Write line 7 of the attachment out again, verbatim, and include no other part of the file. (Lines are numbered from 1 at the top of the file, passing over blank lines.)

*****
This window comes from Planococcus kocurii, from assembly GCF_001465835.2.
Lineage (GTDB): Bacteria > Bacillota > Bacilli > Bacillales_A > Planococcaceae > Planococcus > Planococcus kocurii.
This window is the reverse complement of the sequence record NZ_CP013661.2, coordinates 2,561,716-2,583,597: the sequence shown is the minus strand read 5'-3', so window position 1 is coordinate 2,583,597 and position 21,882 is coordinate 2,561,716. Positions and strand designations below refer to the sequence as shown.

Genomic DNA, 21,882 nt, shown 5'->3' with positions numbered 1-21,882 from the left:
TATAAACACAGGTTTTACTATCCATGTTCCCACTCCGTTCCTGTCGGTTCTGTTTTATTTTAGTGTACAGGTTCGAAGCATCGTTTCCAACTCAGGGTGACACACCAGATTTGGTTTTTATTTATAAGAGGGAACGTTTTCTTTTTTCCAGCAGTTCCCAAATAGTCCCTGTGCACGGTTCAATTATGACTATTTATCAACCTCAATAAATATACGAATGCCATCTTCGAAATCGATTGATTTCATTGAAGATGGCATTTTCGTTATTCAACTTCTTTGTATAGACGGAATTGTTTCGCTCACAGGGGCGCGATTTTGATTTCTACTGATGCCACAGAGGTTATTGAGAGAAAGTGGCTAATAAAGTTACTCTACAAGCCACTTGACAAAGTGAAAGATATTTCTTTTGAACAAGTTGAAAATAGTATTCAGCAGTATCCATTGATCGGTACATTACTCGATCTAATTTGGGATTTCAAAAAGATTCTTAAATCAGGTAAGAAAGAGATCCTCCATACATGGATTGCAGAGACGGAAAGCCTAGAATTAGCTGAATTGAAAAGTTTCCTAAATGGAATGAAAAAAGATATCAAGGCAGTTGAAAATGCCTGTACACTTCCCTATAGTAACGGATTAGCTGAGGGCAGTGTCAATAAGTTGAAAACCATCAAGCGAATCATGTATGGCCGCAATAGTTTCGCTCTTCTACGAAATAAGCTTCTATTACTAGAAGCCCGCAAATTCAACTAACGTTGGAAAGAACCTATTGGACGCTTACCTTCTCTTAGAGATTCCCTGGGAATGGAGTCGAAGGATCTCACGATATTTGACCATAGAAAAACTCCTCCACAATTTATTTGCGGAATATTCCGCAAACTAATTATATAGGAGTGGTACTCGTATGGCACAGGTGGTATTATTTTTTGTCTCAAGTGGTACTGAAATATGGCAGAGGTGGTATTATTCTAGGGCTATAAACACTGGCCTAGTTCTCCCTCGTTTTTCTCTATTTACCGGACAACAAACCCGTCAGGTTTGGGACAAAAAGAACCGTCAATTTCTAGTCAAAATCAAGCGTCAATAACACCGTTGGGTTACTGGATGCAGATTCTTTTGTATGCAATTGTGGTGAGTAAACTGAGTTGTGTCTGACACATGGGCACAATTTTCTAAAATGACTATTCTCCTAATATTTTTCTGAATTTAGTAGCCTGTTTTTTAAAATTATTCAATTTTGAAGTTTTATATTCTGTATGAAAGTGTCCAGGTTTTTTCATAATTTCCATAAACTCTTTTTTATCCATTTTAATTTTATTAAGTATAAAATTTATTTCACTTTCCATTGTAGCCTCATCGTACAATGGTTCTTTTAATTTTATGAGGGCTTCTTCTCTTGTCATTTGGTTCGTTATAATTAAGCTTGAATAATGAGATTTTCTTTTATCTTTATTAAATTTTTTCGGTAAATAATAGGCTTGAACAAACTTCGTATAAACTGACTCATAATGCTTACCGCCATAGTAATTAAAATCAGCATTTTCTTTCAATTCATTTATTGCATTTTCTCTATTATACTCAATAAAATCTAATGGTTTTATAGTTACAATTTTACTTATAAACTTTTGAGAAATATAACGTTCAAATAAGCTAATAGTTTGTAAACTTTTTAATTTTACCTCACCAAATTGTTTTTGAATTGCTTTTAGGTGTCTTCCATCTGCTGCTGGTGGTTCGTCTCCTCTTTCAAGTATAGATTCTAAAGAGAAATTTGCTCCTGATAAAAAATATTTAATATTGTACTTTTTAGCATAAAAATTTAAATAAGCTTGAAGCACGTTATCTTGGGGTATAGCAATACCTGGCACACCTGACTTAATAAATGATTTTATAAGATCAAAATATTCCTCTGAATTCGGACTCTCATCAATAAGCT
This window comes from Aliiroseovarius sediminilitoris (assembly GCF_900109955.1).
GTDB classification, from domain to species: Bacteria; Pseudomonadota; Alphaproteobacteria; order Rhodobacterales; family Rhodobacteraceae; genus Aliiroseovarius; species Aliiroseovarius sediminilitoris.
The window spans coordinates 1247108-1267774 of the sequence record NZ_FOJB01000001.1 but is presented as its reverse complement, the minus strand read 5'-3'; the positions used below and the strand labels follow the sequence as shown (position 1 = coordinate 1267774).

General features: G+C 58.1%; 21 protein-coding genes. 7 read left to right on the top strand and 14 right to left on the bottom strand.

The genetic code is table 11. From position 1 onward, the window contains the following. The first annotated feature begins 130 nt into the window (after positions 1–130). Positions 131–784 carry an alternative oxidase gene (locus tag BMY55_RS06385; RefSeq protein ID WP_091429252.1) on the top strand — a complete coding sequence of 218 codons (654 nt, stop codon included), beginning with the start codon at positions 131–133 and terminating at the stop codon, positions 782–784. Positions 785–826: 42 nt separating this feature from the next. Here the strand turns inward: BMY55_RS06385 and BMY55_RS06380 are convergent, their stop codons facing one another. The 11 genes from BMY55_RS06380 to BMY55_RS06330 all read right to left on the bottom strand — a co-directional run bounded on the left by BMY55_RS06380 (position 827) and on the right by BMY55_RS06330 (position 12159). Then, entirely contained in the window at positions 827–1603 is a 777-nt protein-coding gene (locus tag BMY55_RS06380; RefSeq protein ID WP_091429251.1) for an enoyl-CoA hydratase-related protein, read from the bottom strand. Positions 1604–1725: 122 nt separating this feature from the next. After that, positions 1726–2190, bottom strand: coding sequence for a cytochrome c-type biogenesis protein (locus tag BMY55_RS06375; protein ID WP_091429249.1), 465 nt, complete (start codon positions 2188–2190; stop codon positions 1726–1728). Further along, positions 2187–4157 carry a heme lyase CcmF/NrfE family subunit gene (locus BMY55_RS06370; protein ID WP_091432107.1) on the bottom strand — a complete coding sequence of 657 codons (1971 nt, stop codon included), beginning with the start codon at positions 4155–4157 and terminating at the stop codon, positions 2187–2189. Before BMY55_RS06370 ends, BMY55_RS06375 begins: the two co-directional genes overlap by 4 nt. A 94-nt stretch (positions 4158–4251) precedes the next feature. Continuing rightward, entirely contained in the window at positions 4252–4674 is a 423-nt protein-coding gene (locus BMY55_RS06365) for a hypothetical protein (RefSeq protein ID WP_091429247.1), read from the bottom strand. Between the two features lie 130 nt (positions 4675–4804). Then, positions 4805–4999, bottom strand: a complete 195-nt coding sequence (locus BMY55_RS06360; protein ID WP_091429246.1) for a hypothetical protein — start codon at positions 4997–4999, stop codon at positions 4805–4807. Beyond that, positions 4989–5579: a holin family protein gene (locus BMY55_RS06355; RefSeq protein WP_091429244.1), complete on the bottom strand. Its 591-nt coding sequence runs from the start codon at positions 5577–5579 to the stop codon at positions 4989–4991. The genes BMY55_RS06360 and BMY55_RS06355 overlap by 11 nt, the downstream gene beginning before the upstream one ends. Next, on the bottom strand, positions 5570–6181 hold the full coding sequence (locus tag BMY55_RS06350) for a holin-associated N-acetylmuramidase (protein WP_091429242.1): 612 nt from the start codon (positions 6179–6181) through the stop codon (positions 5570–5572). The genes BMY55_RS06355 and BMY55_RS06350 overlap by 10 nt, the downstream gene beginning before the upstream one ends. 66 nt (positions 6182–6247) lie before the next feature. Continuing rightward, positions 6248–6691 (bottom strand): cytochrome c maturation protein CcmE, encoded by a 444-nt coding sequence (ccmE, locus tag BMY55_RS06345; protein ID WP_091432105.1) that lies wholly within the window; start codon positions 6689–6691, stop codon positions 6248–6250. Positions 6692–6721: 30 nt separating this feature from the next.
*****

GTDB classification, from domain to species: Bacteria; Pseudomonadota; Alphaproteobacteria; order Rhodobacterales; family Rhodobacteraceae; genus Aliiroseovarius; species Aliiroseovarius sediminilitoris.